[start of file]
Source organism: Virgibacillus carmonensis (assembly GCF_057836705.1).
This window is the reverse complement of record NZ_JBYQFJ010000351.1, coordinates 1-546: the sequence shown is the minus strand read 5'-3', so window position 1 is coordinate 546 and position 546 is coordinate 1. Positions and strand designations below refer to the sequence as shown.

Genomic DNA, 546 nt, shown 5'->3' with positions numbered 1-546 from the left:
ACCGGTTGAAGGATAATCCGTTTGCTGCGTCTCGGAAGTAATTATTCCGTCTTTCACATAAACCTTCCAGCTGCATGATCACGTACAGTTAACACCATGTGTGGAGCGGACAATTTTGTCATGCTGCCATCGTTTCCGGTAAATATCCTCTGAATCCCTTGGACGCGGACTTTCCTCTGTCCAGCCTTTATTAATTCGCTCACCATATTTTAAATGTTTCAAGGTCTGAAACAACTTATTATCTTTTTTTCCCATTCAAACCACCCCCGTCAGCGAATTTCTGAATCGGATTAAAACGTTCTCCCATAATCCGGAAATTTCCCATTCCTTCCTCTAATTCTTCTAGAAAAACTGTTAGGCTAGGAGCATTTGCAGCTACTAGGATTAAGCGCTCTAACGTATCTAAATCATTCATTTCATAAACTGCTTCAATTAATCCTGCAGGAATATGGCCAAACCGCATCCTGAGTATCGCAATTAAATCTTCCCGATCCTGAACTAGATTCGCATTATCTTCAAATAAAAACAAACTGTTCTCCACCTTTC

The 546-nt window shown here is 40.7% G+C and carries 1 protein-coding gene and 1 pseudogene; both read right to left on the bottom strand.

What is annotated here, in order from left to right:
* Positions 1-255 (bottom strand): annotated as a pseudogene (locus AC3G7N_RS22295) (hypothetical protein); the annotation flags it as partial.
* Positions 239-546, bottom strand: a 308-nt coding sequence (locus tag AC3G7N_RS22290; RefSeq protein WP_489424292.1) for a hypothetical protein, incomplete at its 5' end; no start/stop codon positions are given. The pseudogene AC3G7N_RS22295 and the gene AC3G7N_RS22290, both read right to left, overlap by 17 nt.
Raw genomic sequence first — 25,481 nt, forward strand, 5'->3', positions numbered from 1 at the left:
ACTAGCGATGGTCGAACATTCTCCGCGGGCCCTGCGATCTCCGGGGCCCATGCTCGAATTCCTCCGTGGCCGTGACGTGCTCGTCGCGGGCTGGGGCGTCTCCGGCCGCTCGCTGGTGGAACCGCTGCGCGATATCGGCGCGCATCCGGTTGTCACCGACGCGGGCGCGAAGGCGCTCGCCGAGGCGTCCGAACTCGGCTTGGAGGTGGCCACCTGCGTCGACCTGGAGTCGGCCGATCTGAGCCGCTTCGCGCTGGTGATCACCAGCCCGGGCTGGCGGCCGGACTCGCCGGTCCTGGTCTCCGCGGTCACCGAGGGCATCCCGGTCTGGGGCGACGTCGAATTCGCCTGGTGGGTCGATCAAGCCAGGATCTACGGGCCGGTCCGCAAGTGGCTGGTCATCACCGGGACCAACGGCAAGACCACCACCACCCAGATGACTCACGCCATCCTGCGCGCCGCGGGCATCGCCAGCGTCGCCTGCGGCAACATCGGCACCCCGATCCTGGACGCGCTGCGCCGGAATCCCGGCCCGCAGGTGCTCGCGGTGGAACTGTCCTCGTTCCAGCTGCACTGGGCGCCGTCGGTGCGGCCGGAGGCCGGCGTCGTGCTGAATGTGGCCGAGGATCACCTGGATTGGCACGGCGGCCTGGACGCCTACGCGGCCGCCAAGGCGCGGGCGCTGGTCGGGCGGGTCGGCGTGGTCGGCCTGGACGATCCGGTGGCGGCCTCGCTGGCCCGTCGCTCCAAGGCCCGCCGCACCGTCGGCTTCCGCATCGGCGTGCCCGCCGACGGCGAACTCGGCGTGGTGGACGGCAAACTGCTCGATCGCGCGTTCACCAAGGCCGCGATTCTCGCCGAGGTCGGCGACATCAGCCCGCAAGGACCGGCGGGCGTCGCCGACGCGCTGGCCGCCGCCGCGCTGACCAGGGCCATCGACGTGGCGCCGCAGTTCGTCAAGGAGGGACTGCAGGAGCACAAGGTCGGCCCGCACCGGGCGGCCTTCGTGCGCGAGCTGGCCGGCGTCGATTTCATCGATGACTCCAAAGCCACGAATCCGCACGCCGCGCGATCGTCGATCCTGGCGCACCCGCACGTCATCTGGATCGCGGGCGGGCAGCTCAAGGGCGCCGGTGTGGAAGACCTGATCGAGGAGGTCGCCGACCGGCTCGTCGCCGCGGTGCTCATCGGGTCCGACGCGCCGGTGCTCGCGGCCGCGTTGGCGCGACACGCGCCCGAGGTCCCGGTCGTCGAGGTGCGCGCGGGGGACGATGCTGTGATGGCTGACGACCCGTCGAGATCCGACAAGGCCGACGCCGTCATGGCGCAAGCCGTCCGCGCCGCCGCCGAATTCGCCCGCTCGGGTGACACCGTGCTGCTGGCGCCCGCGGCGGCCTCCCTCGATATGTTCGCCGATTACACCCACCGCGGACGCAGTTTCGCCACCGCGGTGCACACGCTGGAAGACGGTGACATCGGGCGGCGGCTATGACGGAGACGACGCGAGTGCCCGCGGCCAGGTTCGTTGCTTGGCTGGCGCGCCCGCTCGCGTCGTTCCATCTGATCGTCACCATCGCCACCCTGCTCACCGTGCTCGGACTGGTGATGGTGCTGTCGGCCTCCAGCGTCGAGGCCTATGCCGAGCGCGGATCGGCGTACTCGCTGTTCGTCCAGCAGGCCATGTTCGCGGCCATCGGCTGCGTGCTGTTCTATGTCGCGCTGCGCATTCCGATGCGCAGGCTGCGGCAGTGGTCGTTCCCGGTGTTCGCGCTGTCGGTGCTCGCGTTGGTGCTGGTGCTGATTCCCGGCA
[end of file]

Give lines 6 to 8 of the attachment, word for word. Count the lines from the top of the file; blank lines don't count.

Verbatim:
What is annotated here, in order from left to right:
* Positions 1-255 (bottom strand): annotated as a pseudogene (locus AC3G7N_RS22295) (hypothetical protein); the annotation flags it as partial.
* Positions 239-546, bottom strand: a 308-nt coding sequence (locus tag AC3G7N_RS22290; RefSeq protein WP_489424292.1) for a hypothetical protein, incomplete at its 5' end; no start/stop codon positions are given. The pseudogene AC3G7N_RS22295 and the gene AC3G7N_RS22290, both read right to left, overlap by 17 nt.